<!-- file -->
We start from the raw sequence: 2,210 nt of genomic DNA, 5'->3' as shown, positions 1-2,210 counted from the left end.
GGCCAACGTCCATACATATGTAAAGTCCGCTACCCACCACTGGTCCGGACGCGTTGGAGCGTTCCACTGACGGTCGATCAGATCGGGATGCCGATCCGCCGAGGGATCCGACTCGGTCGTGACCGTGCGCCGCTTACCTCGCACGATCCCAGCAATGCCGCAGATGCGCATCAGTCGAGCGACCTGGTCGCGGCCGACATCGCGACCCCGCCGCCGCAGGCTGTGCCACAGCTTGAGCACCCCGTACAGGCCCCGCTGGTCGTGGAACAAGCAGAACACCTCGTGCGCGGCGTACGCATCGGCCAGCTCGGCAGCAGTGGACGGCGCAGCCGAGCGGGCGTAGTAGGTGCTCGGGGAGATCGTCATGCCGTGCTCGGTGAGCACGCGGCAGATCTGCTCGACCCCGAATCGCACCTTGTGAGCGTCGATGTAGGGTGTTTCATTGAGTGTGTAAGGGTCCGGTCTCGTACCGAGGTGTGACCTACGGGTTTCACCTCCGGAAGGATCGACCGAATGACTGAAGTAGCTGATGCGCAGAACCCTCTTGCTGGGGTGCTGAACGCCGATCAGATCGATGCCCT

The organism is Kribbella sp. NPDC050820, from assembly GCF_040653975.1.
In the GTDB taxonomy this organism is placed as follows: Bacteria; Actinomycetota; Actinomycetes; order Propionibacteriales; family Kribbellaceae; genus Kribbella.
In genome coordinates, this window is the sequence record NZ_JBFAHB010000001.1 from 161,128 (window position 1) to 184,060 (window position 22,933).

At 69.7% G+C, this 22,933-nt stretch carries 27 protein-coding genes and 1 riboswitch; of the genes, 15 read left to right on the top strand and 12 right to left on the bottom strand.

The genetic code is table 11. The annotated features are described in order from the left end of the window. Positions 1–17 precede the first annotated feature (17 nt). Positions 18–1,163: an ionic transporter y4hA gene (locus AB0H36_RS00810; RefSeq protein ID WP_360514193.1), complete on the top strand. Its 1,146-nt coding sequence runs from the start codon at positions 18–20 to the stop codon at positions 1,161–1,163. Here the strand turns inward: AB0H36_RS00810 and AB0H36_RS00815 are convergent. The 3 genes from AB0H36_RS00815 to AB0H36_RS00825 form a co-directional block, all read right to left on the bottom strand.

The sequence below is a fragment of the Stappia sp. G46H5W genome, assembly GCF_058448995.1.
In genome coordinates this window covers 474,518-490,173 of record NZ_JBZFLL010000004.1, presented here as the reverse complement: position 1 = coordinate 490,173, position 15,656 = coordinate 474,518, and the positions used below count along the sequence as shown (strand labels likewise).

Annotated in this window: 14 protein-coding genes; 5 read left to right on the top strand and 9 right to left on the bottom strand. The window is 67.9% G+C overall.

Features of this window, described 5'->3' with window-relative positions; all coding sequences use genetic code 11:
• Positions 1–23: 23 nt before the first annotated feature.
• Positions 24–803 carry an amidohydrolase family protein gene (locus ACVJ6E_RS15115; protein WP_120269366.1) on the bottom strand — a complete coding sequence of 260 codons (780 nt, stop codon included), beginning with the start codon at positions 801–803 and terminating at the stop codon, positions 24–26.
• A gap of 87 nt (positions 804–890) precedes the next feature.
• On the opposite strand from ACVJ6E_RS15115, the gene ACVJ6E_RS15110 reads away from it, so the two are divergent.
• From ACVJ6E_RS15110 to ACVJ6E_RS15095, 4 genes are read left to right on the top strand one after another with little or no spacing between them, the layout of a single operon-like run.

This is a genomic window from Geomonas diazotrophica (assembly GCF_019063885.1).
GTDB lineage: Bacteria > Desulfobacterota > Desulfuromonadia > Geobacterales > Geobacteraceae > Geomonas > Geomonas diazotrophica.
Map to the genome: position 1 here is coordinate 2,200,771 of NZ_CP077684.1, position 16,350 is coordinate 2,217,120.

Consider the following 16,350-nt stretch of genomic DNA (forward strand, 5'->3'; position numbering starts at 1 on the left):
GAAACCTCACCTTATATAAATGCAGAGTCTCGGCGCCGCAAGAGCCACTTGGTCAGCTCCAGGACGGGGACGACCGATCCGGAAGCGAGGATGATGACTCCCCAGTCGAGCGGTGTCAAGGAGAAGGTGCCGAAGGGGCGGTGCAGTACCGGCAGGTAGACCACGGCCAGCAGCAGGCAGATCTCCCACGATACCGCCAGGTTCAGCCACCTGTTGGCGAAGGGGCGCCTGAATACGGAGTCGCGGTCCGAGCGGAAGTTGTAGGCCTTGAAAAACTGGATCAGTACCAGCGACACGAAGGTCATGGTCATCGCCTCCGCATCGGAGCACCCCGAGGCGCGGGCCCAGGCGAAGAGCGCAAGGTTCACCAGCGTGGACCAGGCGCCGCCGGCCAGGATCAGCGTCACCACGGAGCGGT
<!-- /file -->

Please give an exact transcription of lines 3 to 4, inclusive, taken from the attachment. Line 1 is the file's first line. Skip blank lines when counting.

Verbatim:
The organism is Kribbella sp. NPDC050820, from assembly GCF_040653975.1.
In the GTDB taxonomy this organism is placed as follows: Bacteria; Actinomycetota; Actinomycetes; order Propionibacteriales; family Kribbellaceae; genus Kribbella.